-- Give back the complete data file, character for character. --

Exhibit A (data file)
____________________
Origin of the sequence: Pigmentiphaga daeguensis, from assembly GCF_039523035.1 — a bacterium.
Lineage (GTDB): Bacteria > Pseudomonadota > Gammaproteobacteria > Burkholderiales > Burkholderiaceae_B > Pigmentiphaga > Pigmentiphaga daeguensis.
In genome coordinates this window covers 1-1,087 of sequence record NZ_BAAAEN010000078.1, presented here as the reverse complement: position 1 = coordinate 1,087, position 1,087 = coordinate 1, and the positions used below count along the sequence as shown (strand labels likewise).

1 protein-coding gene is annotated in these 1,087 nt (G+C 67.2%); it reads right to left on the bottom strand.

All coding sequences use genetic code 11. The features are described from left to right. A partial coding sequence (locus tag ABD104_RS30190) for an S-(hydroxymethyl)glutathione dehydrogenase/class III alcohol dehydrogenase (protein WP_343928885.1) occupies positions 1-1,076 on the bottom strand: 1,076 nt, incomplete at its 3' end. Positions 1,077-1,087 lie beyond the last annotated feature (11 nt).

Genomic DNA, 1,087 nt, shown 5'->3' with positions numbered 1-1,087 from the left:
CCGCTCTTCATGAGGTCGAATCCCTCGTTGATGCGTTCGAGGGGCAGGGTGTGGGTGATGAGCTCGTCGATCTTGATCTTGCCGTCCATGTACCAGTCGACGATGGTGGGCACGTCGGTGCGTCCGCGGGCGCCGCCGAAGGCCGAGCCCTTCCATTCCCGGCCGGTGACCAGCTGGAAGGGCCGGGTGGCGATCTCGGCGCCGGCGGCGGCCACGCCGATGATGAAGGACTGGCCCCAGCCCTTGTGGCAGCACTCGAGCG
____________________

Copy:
Origin of the sequence: Pigmentiphaga daeguensis, from assembly GCF_039523035.1 — a bacterium.
Lineage (GTDB): Bacteria > Pseudomonadota > Gammaproteobacteria > Burkholderiales > Burkholderiaceae_B > Pigmentiphaga > Pigmentiphaga daeguensis.
In genome coordinates this window covers 1-1,087 of sequence record NZ_BAAAEN010000078.1, presented here as the reverse complement: position 1 = coordinate 1,087, position 1,087 = coordinate 1, and the positions used below count along the sequence as shown (strand labels likewise).

1 protein-coding gene is annotated in these 1,087 nt (G+C 67.2%); it reads right to left on the bottom strand.

All coding sequences use genetic code 11. The features are described from left to right. A partial coding sequence (locus tag ABD104_RS30190) for an S-(hydroxymethyl)glutathione dehydrogenase/class III alcohol dehydrogenase (protein WP_343928885.1) occupies positions 1-1,076 on the bottom strand: 1,076 nt, incomplete at its 3' end. Positions 1,077-1,087 lie beyond the last annotated feature (11 nt).

Genomic DNA, 1,087 nt, shown 5'->3' with positions numbered 1-1,087 from the left:
CCGCTCTTCATGAGGTCGAATCCCTCGTTGATGCGTTCGAGGGGCAGGGTGTGGGTGATGAGCTCGTCGATCTTGATCTTGCCGTCCATGTACCAGTCGACGATGGTGGGCACGTCGGTGCGTCCGCGGGCGCCGCCGAAGGCCGAGCCCTTCCATTCCCGGCCGGTGACCAGCTGGAAGGGCCGGGTGGCGATCTCGGCGCCGGCGGCGGCCACGCCGATGATGAAGGACTGGCCCCAGCCCTTGTGGCAGCACTCGAGCG